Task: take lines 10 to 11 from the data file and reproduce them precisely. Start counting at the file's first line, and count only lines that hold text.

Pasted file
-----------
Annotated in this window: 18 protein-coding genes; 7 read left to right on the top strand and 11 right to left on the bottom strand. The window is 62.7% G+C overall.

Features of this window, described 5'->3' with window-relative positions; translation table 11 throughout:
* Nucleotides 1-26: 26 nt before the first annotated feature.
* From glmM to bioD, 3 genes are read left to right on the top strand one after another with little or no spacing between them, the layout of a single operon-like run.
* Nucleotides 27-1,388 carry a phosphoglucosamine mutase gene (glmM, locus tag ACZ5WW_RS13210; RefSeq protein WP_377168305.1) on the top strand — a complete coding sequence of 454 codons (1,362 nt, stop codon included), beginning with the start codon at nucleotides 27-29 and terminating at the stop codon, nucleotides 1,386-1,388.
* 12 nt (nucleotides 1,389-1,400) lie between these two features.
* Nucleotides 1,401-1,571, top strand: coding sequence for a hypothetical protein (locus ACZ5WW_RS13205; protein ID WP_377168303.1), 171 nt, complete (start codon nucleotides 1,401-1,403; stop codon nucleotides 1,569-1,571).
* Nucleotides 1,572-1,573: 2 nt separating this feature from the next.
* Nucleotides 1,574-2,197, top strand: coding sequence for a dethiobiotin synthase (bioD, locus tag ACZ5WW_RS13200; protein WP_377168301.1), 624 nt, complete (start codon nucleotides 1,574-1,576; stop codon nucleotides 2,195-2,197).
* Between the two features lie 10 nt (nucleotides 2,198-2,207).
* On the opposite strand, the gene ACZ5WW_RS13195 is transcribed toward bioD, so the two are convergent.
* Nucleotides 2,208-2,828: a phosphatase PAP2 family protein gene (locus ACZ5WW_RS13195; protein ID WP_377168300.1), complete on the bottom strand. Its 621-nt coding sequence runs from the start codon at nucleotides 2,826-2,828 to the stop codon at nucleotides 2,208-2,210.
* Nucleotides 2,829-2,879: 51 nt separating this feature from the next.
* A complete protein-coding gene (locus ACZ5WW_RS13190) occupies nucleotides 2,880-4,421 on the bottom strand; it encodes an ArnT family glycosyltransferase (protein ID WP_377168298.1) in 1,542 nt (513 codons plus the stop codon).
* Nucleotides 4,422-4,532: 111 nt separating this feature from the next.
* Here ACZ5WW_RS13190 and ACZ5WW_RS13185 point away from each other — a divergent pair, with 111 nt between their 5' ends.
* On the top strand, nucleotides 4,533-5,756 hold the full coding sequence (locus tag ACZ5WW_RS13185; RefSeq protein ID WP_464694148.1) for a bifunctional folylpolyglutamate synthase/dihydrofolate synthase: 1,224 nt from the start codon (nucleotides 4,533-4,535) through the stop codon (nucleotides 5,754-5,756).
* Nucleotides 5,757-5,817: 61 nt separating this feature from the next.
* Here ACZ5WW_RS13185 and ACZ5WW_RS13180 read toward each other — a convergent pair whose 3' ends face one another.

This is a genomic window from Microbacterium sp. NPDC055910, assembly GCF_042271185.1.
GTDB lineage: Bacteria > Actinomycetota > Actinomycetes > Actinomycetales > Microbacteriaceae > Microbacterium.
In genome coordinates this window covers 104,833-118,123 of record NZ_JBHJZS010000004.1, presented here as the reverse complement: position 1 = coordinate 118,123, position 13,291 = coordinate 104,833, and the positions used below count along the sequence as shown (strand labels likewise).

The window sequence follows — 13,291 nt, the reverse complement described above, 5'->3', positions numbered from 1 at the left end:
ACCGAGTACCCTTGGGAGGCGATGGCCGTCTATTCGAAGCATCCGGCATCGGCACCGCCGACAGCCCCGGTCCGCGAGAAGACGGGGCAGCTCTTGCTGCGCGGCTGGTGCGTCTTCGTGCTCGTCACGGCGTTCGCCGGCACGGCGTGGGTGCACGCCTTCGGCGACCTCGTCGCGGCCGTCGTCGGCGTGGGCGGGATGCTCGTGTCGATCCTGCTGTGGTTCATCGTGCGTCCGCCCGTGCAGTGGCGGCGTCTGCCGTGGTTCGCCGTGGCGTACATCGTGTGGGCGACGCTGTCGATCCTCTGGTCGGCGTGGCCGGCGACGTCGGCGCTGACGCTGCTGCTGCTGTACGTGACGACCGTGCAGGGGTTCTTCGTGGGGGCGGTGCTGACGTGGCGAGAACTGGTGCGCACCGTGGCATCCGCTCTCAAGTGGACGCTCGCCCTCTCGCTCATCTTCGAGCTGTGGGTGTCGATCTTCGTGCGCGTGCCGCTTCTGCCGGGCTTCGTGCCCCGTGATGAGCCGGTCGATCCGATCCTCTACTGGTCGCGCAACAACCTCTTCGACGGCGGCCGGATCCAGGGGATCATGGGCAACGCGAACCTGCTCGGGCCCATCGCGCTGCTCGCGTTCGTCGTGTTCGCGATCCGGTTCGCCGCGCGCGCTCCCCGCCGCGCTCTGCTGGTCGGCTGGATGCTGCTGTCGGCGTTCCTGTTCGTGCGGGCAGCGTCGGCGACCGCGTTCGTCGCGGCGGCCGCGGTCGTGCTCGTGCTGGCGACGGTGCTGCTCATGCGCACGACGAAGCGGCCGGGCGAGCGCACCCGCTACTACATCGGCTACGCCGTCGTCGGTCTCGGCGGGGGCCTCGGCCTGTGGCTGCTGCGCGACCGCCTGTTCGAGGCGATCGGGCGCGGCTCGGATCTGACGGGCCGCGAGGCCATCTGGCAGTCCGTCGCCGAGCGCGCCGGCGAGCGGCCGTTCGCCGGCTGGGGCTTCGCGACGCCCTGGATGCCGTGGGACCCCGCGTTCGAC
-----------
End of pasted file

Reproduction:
* Between the two features lie 10 nt (nucleotides 2,198-2,207).
* On the opposite strand, the gene ACZ5WW_RS13195 is transcribed toward bioD, so the two are convergent.